New central market could become a reality - The Packer

New central market could become a reality

11/03/2009 02:34:00 PM
Cynthia David

President George Pitsikoulis said he’s had some discussions but remains neutral about a move.
One large wholesaler and importer who has no intention of moving is Chenail Fruits and Vegetables.

“I don’t think having a market for a few wholesalers is a good idea,” said partner Tony Bono, adding that even two million square feet of space will not be enough to accommodate everyone.

“We have a building that’s paid off, and to start all over with a big mortgage is not appealing,” Bono said. “We also think we have the best location, at the corner of L’Acadie and Metropolitan,” he said. “It’s the center of the industry … all the trucks that come to Montreal pass by here. Trucks from Toronto, Quebec City or the north would have a lot further to go if we move to the east end.”

Frank Ferrarelli, general manager for Essex Continental, which rents space in the current market, is excited about the idea.

“We’ve finally been given budgets and plans,” he said. “Now it’s up to each individual to decide what he’ll do.”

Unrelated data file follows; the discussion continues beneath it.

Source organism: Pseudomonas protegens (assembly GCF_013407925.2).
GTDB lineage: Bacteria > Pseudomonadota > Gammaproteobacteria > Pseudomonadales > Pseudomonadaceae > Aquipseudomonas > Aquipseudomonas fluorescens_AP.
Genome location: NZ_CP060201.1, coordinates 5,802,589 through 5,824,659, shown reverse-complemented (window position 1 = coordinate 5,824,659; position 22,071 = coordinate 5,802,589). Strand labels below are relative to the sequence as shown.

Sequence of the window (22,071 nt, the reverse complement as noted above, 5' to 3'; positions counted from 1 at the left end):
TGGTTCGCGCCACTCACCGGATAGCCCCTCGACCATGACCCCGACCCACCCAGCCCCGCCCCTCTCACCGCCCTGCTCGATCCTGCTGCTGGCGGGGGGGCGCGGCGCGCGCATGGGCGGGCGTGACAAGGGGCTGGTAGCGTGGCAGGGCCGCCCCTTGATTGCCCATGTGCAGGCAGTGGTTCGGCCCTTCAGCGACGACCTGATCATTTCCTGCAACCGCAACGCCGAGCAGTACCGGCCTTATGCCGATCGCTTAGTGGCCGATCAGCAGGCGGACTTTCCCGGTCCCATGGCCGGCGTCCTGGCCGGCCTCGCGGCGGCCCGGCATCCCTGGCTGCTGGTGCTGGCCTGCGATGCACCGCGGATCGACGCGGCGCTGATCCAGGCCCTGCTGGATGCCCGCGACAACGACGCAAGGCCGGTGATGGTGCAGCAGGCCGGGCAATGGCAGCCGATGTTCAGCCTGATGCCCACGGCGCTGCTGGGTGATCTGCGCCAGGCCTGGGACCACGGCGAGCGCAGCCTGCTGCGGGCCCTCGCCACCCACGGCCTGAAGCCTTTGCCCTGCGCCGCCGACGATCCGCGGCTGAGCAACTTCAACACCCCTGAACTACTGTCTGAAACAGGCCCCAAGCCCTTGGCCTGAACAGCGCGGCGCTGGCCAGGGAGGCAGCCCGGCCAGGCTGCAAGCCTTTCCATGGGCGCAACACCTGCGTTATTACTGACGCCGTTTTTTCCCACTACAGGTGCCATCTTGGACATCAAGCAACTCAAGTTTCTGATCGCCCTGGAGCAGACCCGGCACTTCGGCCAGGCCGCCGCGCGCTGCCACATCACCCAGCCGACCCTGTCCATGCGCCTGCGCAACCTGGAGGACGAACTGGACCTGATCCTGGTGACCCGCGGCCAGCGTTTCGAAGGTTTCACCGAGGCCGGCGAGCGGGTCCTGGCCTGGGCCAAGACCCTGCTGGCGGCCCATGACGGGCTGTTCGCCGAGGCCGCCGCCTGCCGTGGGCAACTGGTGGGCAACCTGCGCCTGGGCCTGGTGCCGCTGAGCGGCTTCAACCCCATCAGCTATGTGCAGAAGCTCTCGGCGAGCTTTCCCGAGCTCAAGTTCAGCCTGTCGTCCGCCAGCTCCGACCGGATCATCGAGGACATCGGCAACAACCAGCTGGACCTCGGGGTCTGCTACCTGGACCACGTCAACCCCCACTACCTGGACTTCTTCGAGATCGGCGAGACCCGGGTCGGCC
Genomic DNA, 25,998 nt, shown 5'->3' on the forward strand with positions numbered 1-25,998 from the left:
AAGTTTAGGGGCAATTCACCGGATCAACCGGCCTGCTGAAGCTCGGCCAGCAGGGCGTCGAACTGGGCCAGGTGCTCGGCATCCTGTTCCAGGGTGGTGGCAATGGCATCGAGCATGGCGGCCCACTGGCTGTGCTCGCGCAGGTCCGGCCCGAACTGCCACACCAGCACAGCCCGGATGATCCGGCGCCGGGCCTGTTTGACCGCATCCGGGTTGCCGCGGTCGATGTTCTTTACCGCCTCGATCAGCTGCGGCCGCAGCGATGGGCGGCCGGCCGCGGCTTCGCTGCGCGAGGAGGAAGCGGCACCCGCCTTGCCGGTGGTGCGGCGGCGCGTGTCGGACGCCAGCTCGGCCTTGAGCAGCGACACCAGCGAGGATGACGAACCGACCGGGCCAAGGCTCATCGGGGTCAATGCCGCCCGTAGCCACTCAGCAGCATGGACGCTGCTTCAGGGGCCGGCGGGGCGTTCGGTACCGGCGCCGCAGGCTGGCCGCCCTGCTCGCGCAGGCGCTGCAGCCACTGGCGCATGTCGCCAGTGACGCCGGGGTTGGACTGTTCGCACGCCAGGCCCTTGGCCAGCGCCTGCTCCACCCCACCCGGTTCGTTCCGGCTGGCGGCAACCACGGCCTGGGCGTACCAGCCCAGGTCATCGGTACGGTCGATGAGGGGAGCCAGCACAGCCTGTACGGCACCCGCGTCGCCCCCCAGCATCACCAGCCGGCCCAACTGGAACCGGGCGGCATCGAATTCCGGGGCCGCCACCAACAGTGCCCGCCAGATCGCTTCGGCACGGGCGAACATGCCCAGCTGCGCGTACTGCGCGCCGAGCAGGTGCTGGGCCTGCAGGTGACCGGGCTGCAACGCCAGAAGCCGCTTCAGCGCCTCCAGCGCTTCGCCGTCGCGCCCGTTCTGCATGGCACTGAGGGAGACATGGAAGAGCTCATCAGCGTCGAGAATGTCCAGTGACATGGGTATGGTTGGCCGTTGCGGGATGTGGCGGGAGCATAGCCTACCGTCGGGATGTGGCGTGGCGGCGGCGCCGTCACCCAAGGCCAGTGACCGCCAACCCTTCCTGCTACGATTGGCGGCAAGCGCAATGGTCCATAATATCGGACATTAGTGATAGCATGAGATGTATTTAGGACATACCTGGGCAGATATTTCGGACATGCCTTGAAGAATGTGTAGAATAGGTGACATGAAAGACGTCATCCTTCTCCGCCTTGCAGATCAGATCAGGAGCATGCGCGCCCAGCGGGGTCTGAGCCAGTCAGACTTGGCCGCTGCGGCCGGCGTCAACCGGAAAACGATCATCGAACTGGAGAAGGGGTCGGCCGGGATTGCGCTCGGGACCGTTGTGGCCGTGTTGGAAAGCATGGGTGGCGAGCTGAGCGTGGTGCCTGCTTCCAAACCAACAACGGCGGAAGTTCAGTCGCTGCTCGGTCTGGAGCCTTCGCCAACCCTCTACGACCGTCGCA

As for the location, “It’s good as long as everyone is in one place,” Ferrarelli said. “If we’re all over the city, then no location is good. Everyone has to look to the next 10 to 15 years.”

Gaetan Bono, owner of Gaetan Bono Fruits and Vegetables, who also rents space in the current market, said he could live with the move.

Plante envisions the $50 million project as being as exceptional as the Chicago market, which impressed him with its cleanliness and classy look.

“Any new market would have to meet the toughest food safety standards,” he said. “We wouldn’t have a choice.”

While some wholesalers may be interested, the potential move worries the more than 100 Quebec growers who sell $20 million worth of produce outdoors in season at the current Place des Producteurs.

“The farmers are worried about moving to Montreal’s east end because the public and the small fruit and vegetable markets they cater to are all in the west end,” Plante said. “They would also need to work in an enclosed space and install refrigeration.”

In spite of the challenges, Plante remains optimistic that a solution will be found to satisfy everyone.

“It’s a dream having everybody in the same location,” he said. “It would give us a one-stop shop.”

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